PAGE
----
Audio-Visual Speech Recognition

It is well known that humans have the ability to lip-read: we combine audio and visual Information in deciding what has been spoken, especially in noisy environments. A dramatic example is the so-called McGurk effect, where a spoken sound /ga/ is superimposed on the video of a person uttering /ba/. Most people perceive the speaker as uttering the sound /da/.

We will strive to achieve automatic lip-reading by computers, i.e., to make computers recognize human speech even better than is now possible from the audio input alone, by using the video of the speaker’s face. There are many difficult research problems on the way to succeeding in this task, e.g., tracking the speakers head as she moves in the video-frame, identifying the type of lip-movement, guessing the spoken words independently from the video and the audio and combining the information from the two signals to make a better guess of what was spoken. In the summer, we will focus on a specific problem: how best to combine the information from the audio and video signal.

For example, using visual cues to decide whether a person said /ba/ rather than /ga/ can be easier than making the decision based on audio cues, which can sometimes be confusing. On the other hand, deciding between /ka/ and /ga/ is more reliably done from the audio than the video. Therefore our confidence in the audio-based and video-based hypotheses depends on the kinds of sounds being confused. We will invent and test algorithms for combining the automatic speech classification decisions based on the audio and visual stimuli, resulting in audio-visual speech recognition that significantly improves the traditional audio-only speech recognition performance.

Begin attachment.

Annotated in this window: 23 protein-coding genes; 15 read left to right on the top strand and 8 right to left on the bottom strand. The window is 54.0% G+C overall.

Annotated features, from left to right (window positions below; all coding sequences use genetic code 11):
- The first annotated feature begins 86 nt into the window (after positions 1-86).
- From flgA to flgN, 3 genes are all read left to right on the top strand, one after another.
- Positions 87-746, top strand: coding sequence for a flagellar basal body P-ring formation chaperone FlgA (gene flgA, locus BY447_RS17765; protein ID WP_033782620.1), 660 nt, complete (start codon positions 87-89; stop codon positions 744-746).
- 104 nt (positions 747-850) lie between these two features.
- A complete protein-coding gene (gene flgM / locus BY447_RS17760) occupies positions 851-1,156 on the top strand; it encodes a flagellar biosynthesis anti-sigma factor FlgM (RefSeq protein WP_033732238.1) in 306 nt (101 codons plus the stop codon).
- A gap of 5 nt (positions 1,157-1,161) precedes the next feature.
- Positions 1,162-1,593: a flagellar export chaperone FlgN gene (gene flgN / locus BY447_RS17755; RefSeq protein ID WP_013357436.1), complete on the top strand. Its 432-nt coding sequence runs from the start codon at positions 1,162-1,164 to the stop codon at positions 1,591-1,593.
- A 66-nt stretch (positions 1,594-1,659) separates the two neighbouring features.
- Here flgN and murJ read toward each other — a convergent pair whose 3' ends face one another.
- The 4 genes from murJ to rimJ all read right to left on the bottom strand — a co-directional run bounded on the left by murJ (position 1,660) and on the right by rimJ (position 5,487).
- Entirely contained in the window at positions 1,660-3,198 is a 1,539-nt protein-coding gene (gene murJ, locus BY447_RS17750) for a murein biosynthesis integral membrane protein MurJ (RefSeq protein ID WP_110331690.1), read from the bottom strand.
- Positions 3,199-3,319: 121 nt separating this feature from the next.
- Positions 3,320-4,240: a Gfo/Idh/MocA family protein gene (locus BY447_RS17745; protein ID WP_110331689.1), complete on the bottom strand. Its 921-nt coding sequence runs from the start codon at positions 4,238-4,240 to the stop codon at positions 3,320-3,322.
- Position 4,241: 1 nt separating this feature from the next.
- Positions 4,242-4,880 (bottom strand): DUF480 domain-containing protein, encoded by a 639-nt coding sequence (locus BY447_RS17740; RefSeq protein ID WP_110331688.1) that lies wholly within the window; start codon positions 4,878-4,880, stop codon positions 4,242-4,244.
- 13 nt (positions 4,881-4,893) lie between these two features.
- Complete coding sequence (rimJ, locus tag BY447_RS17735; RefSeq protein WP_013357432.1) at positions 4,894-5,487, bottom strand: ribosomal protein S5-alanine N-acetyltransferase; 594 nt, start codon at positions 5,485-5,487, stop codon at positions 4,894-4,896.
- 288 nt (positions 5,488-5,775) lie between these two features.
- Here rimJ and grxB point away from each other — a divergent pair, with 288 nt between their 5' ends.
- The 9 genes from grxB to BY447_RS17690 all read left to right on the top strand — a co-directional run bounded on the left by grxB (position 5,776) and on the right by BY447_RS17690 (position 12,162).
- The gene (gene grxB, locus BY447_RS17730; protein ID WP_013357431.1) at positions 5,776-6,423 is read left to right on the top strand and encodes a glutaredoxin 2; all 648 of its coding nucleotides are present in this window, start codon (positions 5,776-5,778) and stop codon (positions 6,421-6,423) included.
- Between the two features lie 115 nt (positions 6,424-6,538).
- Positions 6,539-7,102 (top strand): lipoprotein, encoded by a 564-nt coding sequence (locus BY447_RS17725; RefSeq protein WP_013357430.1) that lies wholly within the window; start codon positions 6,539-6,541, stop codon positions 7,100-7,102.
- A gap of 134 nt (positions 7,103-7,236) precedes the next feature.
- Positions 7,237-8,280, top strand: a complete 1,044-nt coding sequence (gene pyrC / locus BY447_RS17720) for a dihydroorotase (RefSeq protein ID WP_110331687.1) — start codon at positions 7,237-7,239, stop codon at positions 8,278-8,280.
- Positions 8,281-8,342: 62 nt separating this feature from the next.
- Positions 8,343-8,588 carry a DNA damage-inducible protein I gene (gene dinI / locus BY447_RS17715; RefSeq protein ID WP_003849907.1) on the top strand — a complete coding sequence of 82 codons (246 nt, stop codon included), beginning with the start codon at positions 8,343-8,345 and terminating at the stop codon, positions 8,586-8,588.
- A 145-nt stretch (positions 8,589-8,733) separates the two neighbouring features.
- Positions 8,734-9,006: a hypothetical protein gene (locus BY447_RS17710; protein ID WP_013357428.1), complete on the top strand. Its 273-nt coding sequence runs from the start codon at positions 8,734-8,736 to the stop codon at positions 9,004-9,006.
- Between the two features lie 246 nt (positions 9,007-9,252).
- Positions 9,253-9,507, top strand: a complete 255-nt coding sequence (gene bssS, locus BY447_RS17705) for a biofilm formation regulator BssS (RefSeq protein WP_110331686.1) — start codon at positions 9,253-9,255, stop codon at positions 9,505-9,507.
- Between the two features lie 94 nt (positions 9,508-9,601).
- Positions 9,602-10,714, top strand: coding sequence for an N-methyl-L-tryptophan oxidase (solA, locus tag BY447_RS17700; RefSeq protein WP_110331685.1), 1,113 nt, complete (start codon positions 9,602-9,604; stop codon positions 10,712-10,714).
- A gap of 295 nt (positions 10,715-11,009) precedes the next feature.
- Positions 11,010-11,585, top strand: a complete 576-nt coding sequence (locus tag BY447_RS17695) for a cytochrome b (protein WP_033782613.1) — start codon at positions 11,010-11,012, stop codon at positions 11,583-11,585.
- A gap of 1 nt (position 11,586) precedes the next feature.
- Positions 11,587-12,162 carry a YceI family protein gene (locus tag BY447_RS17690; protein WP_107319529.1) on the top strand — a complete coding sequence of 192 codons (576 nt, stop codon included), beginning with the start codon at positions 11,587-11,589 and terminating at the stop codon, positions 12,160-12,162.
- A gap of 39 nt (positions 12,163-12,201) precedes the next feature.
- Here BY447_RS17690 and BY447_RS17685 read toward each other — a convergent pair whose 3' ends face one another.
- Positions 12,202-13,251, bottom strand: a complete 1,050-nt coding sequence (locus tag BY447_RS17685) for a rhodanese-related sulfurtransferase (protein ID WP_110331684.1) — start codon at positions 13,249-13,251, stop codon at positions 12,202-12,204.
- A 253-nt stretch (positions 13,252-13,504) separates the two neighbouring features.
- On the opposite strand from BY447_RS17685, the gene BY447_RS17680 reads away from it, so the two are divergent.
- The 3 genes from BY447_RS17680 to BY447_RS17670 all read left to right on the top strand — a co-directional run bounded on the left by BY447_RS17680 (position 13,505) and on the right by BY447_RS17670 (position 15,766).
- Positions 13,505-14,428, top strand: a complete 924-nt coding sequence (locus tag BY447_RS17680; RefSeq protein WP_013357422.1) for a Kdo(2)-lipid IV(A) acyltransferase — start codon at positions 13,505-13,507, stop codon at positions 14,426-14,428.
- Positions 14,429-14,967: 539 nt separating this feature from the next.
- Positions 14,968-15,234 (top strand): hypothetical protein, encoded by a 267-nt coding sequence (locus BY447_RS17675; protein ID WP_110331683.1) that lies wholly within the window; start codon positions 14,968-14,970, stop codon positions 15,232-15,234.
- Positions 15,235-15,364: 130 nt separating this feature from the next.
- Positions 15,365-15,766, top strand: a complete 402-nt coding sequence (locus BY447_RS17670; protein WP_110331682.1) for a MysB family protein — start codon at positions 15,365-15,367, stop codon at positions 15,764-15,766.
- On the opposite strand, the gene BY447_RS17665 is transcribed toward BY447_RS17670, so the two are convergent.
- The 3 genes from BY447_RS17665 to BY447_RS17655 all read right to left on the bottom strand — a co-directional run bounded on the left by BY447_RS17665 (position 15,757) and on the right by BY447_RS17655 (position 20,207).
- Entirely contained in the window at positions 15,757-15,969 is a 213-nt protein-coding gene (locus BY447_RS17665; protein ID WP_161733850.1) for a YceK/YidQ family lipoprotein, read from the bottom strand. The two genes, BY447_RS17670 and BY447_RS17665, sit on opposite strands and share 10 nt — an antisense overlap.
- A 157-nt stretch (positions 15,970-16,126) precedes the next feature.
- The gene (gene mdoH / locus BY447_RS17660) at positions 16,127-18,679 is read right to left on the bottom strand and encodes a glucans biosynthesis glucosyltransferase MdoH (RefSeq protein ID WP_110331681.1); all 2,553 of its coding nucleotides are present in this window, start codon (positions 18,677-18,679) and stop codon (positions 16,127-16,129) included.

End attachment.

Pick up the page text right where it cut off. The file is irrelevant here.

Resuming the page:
Team Members 
Senior Members
Andreas AndreouCLSP
Juergen LuettinIDIAP
Iain MatthewsHCII, CMU
Chalapathy NetiIBM
Gerasimos PotamianosIBM
Graduate Students
Herve GlotinICP-Grenoble, France
Undergraduate Students
Azad MashariUniversity of Toronto
June SisonUC Santa Cruz

Johns Hopkins University

Johns Hopkins University, Whiting School of Engineering

Center for Language and Speech Processing
Hackerman 226
3400 North Charles Street, Baltimore, MD 21218-2680

Center for Language and Speech Processing